Whenever people find out that I am a coach for professional speakers, they always want to tell me about a speaker that they experienced.
It’s rare that they remember the speaker’s name.
But frequently they will tell me a story that the speaker told and we’ll be able to piece together the identity of that person.
Often, when we leave a speech, we’re feeling like a rock star and think that they will never forget us!! But the truth of the matter is that by next month or next week, they most likely will have forgotten our name!
What is it that you are doing within your performance that will allow people to remember you?
And more importantly, how will they tell others? (I believe this to be the key to more spin off).
We’ve talked about the “thru-line” before. http://tiny.cc/LiBEh
It’s typically a short phrase, word or gesture that you use throughout your presentation. You integrate it so well that the audience is saying it back to you by the end of your program.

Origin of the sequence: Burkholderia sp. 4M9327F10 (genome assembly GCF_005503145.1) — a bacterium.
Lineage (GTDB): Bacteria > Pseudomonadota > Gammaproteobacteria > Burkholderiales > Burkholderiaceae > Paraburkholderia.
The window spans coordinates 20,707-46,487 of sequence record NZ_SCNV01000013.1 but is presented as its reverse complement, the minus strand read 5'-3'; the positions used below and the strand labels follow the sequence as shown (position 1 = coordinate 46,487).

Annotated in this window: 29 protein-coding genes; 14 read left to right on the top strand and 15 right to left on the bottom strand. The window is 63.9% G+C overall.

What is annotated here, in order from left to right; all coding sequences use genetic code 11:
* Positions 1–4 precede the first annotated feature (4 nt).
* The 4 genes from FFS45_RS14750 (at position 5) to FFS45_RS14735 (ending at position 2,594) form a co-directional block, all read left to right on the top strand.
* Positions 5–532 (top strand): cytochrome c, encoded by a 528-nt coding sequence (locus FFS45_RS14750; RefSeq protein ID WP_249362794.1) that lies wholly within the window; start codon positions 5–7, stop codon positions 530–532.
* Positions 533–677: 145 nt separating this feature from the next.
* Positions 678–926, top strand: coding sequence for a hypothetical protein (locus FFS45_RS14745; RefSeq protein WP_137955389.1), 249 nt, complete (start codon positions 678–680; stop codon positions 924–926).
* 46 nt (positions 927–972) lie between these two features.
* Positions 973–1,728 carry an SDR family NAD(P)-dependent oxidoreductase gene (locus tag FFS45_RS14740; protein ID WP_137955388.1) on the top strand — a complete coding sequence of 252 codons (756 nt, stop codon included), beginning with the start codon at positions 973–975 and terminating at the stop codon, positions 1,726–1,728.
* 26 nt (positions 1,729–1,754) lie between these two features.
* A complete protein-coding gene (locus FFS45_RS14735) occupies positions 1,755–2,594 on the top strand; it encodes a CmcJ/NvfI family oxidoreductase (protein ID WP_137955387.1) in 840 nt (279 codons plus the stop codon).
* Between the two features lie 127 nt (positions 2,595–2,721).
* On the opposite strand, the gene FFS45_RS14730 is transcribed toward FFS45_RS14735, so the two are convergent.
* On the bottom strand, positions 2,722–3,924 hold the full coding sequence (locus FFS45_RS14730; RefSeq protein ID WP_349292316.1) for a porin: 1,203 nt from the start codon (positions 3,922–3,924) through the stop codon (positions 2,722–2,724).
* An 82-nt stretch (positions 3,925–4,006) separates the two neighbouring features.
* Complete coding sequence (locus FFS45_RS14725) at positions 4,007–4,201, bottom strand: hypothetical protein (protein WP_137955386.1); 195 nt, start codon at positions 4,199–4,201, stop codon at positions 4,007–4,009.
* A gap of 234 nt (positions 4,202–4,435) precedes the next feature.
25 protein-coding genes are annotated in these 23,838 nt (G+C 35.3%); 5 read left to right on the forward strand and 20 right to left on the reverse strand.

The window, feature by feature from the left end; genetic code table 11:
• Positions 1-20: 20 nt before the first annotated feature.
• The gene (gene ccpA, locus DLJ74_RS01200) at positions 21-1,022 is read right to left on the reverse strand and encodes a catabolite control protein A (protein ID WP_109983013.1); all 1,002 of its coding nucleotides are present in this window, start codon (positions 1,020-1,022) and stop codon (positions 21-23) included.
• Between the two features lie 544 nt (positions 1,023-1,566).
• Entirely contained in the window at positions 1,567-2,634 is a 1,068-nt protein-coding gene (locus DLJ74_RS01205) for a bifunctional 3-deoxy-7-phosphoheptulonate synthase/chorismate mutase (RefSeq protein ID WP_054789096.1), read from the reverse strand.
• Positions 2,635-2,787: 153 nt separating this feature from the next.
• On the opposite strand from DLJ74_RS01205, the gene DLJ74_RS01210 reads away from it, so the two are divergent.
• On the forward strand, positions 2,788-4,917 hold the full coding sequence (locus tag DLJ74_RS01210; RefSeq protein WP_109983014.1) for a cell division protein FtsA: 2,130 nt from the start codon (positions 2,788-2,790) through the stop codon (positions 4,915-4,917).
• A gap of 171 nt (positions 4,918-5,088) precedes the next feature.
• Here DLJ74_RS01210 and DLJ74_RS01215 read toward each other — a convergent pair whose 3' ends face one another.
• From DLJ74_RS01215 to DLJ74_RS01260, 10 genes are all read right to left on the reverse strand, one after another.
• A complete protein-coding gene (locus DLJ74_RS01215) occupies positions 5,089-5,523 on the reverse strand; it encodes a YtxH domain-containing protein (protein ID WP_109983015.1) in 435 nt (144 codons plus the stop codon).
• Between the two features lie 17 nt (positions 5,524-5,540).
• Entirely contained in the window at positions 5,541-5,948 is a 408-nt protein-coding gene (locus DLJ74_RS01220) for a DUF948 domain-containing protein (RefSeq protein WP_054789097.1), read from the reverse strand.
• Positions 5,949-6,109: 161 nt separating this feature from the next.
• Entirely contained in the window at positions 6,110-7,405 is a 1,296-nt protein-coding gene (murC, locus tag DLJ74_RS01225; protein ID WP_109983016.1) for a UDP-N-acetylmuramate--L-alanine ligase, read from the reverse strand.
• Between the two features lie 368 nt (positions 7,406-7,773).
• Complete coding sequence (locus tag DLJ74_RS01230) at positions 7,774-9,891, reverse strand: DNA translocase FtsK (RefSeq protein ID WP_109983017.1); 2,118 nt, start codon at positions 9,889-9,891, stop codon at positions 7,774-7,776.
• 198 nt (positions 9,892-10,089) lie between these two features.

I remember many moons ago going to a Tony Robbins event – I wanted to see what made this guy tick. He used the term “step up” so effectively in his talk that even now, 10 years later, when I say those words I have a physical response.
You’ve also heard me talk about that famous Joe Calloway speech where Joe used the term “let it go”. Let it go took on a life of it’s own and people still reference it many years later. BTW, if you’ve wondered what all the hub hub about that speech was over, check out the DVD that inclues the full speech and the dissection… Diary of a Killer Keynote.
If you’ve got something that is really working for you in your speech, I hope you’ll share it. Comment below!